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Sir Patrick Stewart's father, Alfred, was a World War II hero. He fought valiantly in the Battle of Dunkirk, a tactically important conflict. But when he came home, he continued to fight.

Stewart has shared his story about his father's abuse with millions, but this is a new way of thinking about it — even for him.


1. Post-traumatic stress disorder is a recently coined term but not a recently discovered condition.


Images via BBC/YouTube.

Back then they called it "shell shock," "war neurosis," or "combat stress reaction," if they called it anything at all. It wasn't until 1980 that the American Psychological Association recognized PTSD as a specific, diagnosable disorder with specific symptoms — the same year Alfred Stewart died. Patrick Stewart didn't realize that his father suffered from PTSD until 2012.

2. Though the Iraq and Afghanistan conflicts are considered American campaigns, more than 220,000 British troops deployed there as well.

They have similarly experienced tragic casualties, devastating physical injuries, and lasting mental injuries. King's College in London studied a group of British troops who deployed and found that 27.2% showed symptoms of mental disorders [PDF].

3. Symptoms may not surface right away.

James Saunders (featured in the video) didn't start having PTSD symptoms right after returning home. It wasn't until he had a totally unrelated personal tragedy that brought his war experiences flooding back. Knowing the warning signs can help prevent a crisis if an uneventful transition home turns for the worst.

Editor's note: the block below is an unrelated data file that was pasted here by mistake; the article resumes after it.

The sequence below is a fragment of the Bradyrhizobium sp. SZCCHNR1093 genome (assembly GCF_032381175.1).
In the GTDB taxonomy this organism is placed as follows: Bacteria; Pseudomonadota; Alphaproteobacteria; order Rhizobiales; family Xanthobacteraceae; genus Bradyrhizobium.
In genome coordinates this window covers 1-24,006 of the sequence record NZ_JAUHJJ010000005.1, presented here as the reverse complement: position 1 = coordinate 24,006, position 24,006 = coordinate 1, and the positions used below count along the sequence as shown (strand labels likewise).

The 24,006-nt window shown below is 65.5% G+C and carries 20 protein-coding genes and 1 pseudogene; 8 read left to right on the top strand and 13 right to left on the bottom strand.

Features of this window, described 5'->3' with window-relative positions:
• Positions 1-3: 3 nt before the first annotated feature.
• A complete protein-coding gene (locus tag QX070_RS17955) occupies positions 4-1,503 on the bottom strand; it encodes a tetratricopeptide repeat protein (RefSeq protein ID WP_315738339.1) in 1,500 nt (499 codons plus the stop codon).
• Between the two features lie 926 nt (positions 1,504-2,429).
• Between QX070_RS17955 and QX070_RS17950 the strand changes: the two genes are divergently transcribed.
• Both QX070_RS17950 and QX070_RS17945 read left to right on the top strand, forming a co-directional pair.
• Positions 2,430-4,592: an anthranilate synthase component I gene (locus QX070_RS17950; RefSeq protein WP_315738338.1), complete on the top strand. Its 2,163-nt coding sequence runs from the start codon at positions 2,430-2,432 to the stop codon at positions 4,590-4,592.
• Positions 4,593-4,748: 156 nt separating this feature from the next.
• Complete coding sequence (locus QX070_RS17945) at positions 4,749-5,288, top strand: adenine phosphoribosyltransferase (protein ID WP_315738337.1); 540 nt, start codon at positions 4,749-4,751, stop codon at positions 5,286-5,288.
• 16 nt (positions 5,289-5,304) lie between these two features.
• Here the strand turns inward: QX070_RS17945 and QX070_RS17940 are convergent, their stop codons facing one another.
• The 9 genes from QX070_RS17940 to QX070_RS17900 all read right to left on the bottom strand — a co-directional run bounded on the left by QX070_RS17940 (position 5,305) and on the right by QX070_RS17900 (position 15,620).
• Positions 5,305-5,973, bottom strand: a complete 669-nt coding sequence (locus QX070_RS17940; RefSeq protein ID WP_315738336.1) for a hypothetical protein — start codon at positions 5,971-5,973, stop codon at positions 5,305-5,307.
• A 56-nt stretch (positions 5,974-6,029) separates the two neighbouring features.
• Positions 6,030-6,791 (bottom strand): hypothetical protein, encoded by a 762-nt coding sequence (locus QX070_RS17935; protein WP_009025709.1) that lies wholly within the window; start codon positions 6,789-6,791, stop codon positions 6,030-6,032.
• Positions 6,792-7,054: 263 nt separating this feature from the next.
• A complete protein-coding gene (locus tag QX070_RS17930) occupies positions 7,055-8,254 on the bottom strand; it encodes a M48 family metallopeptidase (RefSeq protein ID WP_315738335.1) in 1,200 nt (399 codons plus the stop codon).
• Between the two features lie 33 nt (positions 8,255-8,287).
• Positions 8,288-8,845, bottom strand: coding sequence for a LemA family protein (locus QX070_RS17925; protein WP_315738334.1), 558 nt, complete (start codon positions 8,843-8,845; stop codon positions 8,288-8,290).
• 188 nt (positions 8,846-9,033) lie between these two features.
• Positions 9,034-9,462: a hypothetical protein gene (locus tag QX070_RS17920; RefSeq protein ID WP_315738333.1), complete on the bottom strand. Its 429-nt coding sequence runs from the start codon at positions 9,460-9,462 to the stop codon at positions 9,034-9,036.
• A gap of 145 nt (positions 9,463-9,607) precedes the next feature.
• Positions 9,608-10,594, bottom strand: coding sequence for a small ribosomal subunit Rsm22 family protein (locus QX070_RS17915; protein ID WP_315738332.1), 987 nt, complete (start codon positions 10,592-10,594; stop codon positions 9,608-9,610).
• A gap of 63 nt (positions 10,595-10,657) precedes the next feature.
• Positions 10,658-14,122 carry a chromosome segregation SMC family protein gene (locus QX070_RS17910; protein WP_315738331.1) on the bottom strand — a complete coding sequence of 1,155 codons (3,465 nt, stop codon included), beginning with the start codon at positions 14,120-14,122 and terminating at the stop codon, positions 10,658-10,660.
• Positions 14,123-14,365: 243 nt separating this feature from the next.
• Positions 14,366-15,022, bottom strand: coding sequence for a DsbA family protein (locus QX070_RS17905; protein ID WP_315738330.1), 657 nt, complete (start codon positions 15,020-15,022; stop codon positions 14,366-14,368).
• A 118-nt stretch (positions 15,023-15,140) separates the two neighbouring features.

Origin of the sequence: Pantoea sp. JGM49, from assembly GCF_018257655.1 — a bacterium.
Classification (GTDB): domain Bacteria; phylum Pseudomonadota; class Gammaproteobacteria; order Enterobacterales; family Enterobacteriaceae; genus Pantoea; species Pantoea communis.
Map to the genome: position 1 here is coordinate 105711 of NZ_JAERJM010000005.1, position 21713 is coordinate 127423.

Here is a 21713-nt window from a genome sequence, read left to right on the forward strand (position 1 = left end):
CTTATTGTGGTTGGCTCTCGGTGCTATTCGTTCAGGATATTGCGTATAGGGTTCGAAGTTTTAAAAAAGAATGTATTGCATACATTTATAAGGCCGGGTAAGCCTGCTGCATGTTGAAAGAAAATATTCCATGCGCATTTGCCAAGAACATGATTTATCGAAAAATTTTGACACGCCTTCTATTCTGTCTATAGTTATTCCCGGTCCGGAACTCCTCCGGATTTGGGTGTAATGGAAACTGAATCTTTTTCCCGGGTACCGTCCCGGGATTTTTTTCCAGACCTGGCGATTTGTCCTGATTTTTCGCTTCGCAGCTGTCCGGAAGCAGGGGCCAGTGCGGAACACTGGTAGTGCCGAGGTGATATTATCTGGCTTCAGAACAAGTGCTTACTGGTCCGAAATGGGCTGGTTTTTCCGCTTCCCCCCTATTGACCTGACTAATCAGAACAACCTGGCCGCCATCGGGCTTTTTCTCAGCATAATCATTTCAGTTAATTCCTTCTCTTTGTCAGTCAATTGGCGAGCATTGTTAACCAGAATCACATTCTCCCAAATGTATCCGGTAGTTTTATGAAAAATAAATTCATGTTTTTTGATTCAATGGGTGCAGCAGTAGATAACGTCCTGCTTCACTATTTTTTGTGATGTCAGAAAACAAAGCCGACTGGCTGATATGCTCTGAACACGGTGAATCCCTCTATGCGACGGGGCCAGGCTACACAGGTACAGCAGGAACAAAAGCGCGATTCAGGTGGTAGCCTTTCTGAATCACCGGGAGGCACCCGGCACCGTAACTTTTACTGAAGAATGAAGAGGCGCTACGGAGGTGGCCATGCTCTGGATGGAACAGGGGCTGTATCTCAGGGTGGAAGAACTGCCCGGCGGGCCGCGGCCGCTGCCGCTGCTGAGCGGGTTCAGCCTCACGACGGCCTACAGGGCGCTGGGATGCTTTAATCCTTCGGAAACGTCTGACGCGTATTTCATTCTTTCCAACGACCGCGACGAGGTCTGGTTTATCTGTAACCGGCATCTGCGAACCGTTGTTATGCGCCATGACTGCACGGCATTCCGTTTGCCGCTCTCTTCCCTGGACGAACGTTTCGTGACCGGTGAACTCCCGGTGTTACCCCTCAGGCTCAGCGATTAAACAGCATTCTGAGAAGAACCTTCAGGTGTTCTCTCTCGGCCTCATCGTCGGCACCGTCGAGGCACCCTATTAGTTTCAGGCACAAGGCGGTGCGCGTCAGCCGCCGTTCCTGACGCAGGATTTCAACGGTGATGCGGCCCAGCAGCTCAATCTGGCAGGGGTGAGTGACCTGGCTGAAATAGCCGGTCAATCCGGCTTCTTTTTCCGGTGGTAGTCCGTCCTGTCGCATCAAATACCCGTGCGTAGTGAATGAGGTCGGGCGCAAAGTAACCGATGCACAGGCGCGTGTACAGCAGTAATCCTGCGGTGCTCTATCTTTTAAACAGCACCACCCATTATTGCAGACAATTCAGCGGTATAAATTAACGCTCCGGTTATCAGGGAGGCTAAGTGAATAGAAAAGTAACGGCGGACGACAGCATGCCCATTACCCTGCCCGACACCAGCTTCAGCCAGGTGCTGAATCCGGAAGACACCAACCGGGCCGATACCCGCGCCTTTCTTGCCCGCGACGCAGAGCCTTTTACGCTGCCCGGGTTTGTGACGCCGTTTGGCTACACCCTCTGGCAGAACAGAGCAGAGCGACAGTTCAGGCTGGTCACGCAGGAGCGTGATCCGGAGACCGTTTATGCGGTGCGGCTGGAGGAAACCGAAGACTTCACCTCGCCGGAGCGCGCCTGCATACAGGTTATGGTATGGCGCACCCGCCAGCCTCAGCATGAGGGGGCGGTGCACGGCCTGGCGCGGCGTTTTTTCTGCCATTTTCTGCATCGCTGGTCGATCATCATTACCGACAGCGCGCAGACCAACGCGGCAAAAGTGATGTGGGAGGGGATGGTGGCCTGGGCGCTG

4. 1 in 5 veterans develop PTSD or major depression. But 4 in 5 don't.

Don't assume every veteran is suffering from a mental illness. Veterans are disproportionately affected by mental health issues, but they aren't the only ones. Mental illness among college students is soaring, but no one assumes that of them.

5. A person with PTSD may not show all the classic symptoms severely or all at once.

As he said in the video, Gary Driscoll's PTSD symptoms started small and got bigger. First he experienced anxiety, then started misusing alcohol, then losing control of his anger. One at a time, not all at once.

Anyone who experiences a trauma will likely experiences some PTSD-like symptoms, but when those symptoms persist and worsen instead of go away, it's time to get help.

6. PTSD is not the only mental health issue that can come from war trauma.

PTSD is the most common, but those who have combat-related mental health issues may experience depression, substance use problems, or generalized anxiety. Traumatic brain injury — somewhat like a very severe concussion — from exposure to a bomb blast can also cause mental health issues.